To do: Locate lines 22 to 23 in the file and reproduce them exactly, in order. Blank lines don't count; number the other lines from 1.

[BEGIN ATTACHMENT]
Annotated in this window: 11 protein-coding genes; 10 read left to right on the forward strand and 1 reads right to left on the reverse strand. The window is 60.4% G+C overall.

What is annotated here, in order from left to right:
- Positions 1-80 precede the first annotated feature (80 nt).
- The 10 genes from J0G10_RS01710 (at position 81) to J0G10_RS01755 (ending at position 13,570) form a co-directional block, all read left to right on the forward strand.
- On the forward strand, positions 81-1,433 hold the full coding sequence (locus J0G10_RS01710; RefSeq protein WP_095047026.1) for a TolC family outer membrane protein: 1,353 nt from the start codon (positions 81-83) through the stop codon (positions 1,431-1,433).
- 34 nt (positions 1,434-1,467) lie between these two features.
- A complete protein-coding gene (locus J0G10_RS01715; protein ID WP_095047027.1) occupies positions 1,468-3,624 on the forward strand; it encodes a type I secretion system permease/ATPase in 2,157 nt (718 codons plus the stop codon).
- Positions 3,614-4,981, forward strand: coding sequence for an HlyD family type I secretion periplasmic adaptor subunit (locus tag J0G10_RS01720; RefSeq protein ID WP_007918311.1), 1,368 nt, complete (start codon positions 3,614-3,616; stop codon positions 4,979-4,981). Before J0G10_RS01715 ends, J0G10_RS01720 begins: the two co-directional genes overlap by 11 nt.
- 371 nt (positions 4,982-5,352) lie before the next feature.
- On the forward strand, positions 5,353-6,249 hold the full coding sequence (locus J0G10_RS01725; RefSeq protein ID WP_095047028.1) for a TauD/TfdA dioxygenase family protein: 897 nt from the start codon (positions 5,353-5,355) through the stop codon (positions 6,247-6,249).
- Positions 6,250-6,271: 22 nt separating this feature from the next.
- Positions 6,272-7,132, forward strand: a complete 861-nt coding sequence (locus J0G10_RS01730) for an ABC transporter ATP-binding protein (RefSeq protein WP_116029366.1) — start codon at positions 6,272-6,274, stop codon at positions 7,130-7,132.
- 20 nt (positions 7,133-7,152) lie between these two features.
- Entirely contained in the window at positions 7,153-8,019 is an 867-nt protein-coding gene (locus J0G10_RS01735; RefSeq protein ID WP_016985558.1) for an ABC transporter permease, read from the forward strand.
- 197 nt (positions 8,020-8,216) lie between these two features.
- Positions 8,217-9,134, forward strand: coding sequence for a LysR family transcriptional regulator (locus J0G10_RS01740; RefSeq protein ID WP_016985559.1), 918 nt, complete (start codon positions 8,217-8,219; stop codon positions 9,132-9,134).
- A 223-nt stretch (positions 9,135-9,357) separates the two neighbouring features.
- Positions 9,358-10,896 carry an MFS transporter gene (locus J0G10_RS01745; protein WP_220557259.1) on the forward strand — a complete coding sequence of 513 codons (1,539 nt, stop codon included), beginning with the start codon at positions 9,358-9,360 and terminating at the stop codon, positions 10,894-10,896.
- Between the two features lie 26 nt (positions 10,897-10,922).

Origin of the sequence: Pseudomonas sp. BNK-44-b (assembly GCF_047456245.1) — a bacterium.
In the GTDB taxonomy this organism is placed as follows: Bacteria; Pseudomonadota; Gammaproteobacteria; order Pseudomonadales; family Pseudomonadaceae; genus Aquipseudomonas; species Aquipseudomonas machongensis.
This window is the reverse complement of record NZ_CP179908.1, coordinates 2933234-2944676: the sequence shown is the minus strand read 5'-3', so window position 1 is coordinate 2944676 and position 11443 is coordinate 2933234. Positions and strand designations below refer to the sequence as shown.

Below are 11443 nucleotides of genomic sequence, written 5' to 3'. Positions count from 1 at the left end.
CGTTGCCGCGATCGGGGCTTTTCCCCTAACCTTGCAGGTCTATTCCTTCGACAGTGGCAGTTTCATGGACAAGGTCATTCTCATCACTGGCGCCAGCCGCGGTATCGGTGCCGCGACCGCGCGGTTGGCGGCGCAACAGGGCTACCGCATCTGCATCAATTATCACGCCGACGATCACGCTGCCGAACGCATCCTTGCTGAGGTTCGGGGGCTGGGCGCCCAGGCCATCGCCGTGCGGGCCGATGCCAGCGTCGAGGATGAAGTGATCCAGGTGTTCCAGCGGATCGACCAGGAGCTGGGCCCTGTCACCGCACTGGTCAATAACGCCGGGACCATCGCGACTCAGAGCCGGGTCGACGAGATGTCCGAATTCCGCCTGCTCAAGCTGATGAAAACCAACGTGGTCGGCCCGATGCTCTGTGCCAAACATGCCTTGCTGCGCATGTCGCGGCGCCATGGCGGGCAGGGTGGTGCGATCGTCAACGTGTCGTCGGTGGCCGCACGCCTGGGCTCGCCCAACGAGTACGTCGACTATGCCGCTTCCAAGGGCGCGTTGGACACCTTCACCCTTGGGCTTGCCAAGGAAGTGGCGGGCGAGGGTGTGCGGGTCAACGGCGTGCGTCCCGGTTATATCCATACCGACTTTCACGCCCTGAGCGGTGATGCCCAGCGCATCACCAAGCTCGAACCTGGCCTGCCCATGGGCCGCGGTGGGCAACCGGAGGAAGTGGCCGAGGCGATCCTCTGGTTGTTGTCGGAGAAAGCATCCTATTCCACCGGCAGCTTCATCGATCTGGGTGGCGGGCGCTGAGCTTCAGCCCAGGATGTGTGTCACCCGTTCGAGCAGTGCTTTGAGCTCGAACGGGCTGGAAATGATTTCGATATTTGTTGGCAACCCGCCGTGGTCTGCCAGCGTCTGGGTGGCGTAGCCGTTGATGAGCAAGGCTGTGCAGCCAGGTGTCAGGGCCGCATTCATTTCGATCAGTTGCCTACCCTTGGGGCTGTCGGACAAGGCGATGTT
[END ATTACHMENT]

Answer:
This window is the reverse complement of record NZ_CP179908.1, coordinates 2933234-2944676: the sequence shown is the minus strand read 5'-3', so window position 1 is coordinate 2944676 and position 11443 is coordinate 2933234. Positions and strand designations below refer to the sequence as shown.

Below are 11443 nucleotides of genomic sequence, written 5' to 3'. Positions count from 1 at the left end.